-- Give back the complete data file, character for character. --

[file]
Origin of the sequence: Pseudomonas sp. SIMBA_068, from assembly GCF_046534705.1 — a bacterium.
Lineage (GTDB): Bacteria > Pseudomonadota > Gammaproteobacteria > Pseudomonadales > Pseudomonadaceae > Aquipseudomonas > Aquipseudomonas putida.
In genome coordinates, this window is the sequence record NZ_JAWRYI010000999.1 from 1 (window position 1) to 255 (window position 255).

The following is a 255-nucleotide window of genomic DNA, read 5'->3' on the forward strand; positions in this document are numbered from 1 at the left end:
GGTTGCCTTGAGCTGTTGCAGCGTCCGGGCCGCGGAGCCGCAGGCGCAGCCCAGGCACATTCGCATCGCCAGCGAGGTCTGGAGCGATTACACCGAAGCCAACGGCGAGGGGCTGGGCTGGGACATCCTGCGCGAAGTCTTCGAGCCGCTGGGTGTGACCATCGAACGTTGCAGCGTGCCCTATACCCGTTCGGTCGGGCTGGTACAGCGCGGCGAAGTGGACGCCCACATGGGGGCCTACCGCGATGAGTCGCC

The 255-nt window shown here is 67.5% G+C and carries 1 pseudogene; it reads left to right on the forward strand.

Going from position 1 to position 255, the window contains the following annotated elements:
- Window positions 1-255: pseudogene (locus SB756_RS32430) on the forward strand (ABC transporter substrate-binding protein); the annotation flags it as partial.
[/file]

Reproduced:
Origin of the sequence: Pseudomonas sp. SIMBA_068, from assembly GCF_046534705.1 — a bacterium.
Lineage (GTDB): Bacteria > Pseudomonadota > Gammaproteobacteria > Pseudomonadales > Pseudomonadaceae > Aquipseudomonas > Aquipseudomonas putida.
In genome coordinates, this window is the sequence record NZ_JAWRYI010000999.1 from 1 (window position 1) to 255 (window position 255).

The following is a 255-nucleotide window of genomic DNA, read 5'->3' on the forward strand; positions in this document are numbered from 1 at the left end:
GGTTGCCTTGAGCTGTTGCAGCGTCCGGGCCGCGGAGCCGCAGGCGCAGCCCAGGCACATTCGCATCGCCAGCGAGGTCTGGAGCGATTACACCGAAGCCAACGGCGAGGGGCTGGGCTGGGACATCCTGCGCGAAGTCTTCGAGCCGCTGGGTGTGACCATCGAACGTTGCAGCGTGCCCTATACCCGTTCGGTCGGGCTGGTACAGCGCGGCGAAGTGGACGCCCACATGGGGGCCTACCGCGATGAGTCGCC

The 255-nt window shown here is 67.5% G+C and carries 1 pseudogene; it reads left to right on the forward strand.

Going from position 1 to position 255, the window contains the following annotated elements:
- Window positions 1-255: pseudogene (locus SB756_RS32430) on the forward strand (ABC transporter substrate-binding protein); the annotation flags it as partial.